In further trying to prove himself to Jacob, Brian does pulls a gun, point it a Clair – Jacob’s wife – and pulls the trigger. However, the bullet doesn’t hit Clair… it goes through her and into the wall directly behind her. Regardless of the physical impossibilities of that, Jacob kicks – more like punches, actually – Brian out of his house, and then goes straight to bed – nowhere else – and sleeps straight through to the morning. Yet, that is when the prosecution claims he was also supposedly killing Brian… so how could Jacob be in two places at one?
The science in this novel is superposition. Without explaining any chemistry or physics behind it, it’s Schrödinger’s cat experiment, which says that until you open the box – which has a 50/50 chance of having poison released in it – you will not know if the cat is dead or alive. Thus, until you open that box, the cat is both dead and alive simultaneously. To really oversimply things, whatever decision you don’t make here, you did in another universe. For example, if I have to pick between a Coke and Pepsi, and I pick Pepsi, some other version of me grabbed the Coke; I chose to keep my hair growing long, so some other me got it cut. There is nearly a limitless amount of possibilities, because until you make a decision, there is an equal probability for every possible outcome imaginable to happen.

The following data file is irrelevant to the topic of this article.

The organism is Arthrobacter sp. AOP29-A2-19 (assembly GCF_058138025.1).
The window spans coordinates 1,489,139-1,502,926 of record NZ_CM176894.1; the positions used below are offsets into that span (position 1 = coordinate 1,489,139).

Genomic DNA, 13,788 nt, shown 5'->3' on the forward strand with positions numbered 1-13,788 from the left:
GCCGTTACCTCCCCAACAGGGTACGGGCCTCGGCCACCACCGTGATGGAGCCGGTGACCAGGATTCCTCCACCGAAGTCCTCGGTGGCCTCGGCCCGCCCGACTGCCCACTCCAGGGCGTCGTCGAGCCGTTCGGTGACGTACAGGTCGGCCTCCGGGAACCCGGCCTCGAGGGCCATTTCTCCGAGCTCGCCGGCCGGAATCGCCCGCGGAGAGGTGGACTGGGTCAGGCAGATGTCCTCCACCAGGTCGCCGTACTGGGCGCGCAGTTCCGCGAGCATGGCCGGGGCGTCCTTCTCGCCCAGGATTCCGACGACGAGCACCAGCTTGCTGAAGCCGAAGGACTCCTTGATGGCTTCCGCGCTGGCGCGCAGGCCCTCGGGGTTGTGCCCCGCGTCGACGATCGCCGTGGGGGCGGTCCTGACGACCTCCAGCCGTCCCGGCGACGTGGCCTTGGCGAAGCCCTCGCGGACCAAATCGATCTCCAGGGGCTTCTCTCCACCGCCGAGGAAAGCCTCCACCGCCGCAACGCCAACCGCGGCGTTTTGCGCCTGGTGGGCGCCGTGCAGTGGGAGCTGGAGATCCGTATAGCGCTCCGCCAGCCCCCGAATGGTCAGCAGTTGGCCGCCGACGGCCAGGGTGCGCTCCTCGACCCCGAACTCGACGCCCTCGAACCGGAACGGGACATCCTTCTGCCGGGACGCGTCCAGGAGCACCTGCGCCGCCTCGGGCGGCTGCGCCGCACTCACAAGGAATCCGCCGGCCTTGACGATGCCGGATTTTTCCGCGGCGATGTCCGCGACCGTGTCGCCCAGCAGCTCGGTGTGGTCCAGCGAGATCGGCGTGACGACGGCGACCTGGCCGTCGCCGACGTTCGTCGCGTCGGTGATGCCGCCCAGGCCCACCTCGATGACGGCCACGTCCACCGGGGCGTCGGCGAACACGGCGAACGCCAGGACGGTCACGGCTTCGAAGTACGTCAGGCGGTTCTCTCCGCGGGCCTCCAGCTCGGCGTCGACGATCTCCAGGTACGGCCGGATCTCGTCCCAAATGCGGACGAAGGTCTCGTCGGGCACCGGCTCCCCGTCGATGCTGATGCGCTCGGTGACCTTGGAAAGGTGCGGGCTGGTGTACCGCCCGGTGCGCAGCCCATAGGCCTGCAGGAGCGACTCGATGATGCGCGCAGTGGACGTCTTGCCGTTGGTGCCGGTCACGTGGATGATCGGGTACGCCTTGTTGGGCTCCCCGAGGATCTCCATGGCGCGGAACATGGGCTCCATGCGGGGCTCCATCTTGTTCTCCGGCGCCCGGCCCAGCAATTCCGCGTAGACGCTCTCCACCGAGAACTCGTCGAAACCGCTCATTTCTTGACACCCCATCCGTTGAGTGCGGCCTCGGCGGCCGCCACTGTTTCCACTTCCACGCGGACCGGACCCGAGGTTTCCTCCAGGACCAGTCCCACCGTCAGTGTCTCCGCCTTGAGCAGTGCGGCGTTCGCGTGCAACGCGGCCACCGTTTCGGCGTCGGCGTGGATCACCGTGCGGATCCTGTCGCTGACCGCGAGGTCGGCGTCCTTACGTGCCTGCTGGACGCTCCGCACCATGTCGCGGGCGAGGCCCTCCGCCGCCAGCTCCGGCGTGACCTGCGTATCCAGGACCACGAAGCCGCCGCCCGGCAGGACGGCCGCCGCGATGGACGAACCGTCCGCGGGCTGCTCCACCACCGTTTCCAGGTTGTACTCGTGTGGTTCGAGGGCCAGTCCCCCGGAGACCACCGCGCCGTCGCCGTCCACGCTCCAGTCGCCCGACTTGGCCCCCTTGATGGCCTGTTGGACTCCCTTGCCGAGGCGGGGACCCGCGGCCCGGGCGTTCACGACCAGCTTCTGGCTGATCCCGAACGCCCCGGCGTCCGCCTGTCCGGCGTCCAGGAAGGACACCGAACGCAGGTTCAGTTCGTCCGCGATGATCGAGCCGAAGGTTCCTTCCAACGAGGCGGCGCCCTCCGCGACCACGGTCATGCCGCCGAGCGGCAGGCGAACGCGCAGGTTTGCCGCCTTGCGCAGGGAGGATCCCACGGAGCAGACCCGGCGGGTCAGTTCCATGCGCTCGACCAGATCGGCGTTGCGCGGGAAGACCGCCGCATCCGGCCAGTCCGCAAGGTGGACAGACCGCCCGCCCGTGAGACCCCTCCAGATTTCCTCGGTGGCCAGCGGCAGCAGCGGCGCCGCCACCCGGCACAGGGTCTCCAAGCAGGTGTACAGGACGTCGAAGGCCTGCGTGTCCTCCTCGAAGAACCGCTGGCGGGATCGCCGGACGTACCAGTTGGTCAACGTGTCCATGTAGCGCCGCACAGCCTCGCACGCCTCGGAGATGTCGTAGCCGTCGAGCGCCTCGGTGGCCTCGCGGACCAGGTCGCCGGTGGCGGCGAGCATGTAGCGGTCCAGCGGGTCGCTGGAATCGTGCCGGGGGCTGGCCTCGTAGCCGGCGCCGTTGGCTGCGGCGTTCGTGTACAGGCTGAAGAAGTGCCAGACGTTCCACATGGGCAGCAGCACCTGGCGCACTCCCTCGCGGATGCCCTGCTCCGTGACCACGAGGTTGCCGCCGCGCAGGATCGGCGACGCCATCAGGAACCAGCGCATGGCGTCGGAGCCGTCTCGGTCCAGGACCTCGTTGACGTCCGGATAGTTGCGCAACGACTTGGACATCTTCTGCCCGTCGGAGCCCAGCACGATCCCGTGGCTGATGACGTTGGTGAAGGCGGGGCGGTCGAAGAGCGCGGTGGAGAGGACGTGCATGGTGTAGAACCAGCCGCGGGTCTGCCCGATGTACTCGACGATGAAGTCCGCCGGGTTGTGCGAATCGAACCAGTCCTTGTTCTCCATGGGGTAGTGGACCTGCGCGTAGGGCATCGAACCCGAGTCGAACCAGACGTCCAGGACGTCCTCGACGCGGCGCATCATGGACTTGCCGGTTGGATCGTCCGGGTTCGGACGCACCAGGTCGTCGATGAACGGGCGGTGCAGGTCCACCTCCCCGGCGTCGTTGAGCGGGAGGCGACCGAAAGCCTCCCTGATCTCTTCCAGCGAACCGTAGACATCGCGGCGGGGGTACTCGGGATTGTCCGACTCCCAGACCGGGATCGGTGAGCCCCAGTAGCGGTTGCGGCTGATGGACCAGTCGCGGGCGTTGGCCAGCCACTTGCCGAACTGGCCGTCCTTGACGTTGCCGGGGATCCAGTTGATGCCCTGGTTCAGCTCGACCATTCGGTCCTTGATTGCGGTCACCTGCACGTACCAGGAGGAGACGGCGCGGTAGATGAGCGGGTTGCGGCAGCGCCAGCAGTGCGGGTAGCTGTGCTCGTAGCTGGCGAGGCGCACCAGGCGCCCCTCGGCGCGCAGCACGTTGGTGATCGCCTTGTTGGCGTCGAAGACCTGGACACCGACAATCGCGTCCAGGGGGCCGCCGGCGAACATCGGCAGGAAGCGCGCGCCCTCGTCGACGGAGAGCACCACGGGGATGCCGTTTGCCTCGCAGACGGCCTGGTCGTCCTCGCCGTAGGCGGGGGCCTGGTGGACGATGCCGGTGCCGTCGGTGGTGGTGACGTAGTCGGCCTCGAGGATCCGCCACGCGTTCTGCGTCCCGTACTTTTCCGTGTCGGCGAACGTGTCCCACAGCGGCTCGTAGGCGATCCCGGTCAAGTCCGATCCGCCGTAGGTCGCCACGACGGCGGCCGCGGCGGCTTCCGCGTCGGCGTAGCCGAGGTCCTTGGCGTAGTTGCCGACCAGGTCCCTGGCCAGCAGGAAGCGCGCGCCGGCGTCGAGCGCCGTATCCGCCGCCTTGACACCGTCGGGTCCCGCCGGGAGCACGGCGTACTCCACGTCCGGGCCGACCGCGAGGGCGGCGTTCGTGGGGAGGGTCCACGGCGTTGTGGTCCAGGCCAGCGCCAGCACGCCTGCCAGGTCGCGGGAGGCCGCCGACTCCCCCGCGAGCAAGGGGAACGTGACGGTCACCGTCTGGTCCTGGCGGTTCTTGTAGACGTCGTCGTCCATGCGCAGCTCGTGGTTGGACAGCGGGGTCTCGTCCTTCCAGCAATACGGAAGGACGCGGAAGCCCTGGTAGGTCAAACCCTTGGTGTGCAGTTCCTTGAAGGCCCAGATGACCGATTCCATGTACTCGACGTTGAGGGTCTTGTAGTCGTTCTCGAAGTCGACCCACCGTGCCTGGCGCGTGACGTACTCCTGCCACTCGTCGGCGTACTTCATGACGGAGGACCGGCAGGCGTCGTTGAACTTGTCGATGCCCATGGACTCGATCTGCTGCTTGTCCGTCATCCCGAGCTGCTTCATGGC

Despite how “hard” the science is in the story, it was an easy read. I wasn’t stuck with a headache trying to figure things out, while the mystery was passing me by. Believe it or not, all the science here is basic chemistry – well it is physics, but atomic theory and different spins I learned in chemistry – and it may seem intimidating, but even if I did not already know this stuff, I would have had no problem understanding it thanks to Walton. There is no giant info-dump, where Walton takes a whole chapter to explain this stuff. Walton instead, takes his time explain the science, bit by bit as needed in the story – so not to overwhelm to the reader – and uses perfect examples to do this; so even if you can’t understand the science behind everything, you will easily be able to understand and grasp the concepts.
The biggest surprise for me was how complicated and full of surprises the plot was. It’s a thriller, so I was expecting a couple twists and turns, but we just kept getting twist after twist after twist! A couple I could predict coming, but there was a BIG one that completely blew my mind! In theory, there could be an absurdly complex plot using superposition, but to the best of my knowledge, Walton keeps everything straight.